A SOFR spike! Who’s excited?!
I don’t know how much attention this’ll garner among casual market observers (“laypeople,” if you like) but if you’re looking for funding canaries or evidence to support the notion that the liquidity tide is on its way out, a sharply higher SOFR print will fit the bill.
The 6bps jump reflected in Friday’s fix raised a few eyebrows Monday, particularly given that it came after month-end.
This is the sort of thing that’s easy to sensationalize (e.g., Cameron Crise’s “monster fix” characterization and subsequent contention that “the liquidity narrative has become a lot less friendly in a hurry”) and while I want to avoid that, I don’t want to be derelict by not mentioning something that could potentially become a bigger story.
In straightforward terms, “funding volatility is show[ing] signs of life,” as Nomura’s Charlie McElligott put it. His colleague Ryan Plantz, editorializing around the situation, wrote that although SOFR will probably normalize in the days ahead, “the absolute level of funding volatility” is likely to rise, exerting more upward pressure. “Simply put, you are starting to see some of the implications of QT as well as sponsored repo coming home to roost,” Plantz said.
Sponsored repo isn’t as demanding from a balance sheet perspective, but as renowned funding expert Alonzo Harris put in the celebrated Wall Street drama Training Day, “There’s nothing free in this world, Jake.” The FICC intermediary means banks don’t have to hold as much capital (i.e., dealers have more available balance sheet to extend), but it’s not costless.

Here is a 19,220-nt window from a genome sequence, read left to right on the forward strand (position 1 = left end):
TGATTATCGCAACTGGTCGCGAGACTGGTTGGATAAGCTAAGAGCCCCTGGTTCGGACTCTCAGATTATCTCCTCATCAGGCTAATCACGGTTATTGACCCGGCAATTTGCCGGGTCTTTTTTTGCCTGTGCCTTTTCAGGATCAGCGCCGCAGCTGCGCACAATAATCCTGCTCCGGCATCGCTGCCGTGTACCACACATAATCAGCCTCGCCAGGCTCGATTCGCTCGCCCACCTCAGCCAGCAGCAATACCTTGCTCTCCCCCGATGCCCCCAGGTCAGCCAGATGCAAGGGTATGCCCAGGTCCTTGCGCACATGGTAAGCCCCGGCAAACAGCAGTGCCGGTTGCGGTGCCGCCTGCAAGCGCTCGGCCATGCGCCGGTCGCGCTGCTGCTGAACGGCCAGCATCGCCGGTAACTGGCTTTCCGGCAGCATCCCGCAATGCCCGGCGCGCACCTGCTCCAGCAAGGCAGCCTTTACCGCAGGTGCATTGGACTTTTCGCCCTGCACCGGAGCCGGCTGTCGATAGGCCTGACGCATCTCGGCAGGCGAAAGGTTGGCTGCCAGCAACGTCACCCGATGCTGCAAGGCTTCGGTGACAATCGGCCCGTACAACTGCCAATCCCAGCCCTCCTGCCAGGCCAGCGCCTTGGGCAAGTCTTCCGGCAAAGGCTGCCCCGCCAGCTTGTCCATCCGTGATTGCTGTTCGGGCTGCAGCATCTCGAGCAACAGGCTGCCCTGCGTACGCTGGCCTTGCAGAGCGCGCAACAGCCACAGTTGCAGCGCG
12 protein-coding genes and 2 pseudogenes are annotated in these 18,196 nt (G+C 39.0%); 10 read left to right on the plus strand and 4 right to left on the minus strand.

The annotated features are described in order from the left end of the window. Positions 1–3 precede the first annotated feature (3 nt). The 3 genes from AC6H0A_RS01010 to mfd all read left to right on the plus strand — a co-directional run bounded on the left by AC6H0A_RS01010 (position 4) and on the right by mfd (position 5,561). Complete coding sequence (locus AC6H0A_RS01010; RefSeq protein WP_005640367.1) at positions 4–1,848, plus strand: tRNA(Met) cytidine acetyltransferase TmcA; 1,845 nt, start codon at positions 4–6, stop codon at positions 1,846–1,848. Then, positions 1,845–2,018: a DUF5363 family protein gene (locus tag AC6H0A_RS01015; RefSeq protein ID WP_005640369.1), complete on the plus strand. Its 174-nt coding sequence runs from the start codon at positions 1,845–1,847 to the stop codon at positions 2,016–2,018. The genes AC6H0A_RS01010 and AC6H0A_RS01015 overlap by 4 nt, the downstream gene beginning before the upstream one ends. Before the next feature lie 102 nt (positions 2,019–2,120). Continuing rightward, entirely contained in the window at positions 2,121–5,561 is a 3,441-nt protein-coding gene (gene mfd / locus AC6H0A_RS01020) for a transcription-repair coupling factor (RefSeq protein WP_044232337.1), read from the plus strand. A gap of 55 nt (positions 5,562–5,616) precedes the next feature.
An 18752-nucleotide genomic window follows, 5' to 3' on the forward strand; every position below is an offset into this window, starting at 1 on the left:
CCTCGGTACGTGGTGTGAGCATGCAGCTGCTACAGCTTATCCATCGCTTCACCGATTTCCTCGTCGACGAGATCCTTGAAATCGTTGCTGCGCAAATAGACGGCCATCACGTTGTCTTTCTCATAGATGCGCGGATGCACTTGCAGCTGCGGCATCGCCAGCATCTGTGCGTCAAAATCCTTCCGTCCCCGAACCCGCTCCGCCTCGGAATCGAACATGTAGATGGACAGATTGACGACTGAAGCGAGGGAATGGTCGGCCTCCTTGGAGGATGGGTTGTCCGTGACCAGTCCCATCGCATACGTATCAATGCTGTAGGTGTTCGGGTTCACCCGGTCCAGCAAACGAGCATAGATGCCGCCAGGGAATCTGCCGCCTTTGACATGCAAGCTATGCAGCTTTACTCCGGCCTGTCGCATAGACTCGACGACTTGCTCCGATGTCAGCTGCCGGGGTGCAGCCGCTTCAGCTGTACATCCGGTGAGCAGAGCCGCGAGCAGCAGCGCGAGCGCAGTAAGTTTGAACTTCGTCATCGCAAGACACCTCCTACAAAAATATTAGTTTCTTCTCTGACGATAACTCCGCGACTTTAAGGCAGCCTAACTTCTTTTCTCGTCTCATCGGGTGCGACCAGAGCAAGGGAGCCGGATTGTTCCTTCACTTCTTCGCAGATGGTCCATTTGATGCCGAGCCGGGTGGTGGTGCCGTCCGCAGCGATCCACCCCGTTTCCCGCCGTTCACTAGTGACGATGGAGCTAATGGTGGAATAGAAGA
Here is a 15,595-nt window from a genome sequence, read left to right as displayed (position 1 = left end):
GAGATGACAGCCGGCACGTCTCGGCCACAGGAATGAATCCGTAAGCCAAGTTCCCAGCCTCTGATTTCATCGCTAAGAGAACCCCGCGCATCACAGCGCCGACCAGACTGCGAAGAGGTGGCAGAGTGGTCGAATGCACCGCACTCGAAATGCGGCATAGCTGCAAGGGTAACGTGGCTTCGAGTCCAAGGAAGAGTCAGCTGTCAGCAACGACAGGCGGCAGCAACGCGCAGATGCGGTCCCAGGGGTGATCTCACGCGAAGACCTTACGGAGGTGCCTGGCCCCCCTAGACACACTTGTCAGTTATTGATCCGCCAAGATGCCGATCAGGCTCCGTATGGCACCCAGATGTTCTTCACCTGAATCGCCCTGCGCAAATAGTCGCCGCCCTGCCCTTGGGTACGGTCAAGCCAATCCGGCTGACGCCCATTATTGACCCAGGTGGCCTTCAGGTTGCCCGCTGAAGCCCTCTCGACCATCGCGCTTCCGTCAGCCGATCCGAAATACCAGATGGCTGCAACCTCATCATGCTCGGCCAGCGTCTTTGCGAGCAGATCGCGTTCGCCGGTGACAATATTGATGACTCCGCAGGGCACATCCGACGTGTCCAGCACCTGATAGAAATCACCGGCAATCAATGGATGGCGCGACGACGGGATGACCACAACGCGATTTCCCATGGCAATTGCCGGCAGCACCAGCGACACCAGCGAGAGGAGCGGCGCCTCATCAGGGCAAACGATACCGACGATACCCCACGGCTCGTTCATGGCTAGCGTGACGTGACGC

SOFR is volume-weighted, and as the figure below shows, FICC delivery-versus-payment is chewing up more of the volume:
That’s sponsored repo, and as Plantz noted, “not many of the costs… have been passed on up until this point [but] they have started to steadily increase consistent with the volumes in the product itself.” The question, then, is whether we’re starting to see those costs filter through.
It’s interesting, Plantz went on, that the spike played out against a backdrop of crowded Treasury positions (he mentioned hedge funds’ basis trade). “We think this is likely playing a part in the most recent phenomenon we have seen on Friday’s fixing and is unlikely to subside in a big picture sense as we now look ahead to year-end,” he added.
Barclays’ Joseph Abate said the Treasury rally led to increased demand for secured funding in excess of what dealers were able to immediately supply, leading to the SOFR surge. If you ask Abate, it’ll take a few days for dealer balance sheets to adjust, which could mean SOFR trades over Fed funds through mid-week.
Obviously, the persistence of QT will exacerbate nascent funding issues to the extent they exist. “The advent of sponsored repo has only masked the problem that will potentially rise if dealers are forced to pass on the costs of clearing repo back to end users,” Plantz said Monday. “This seems to be starting to happen more and could be meaningful for the clearing level of funding.”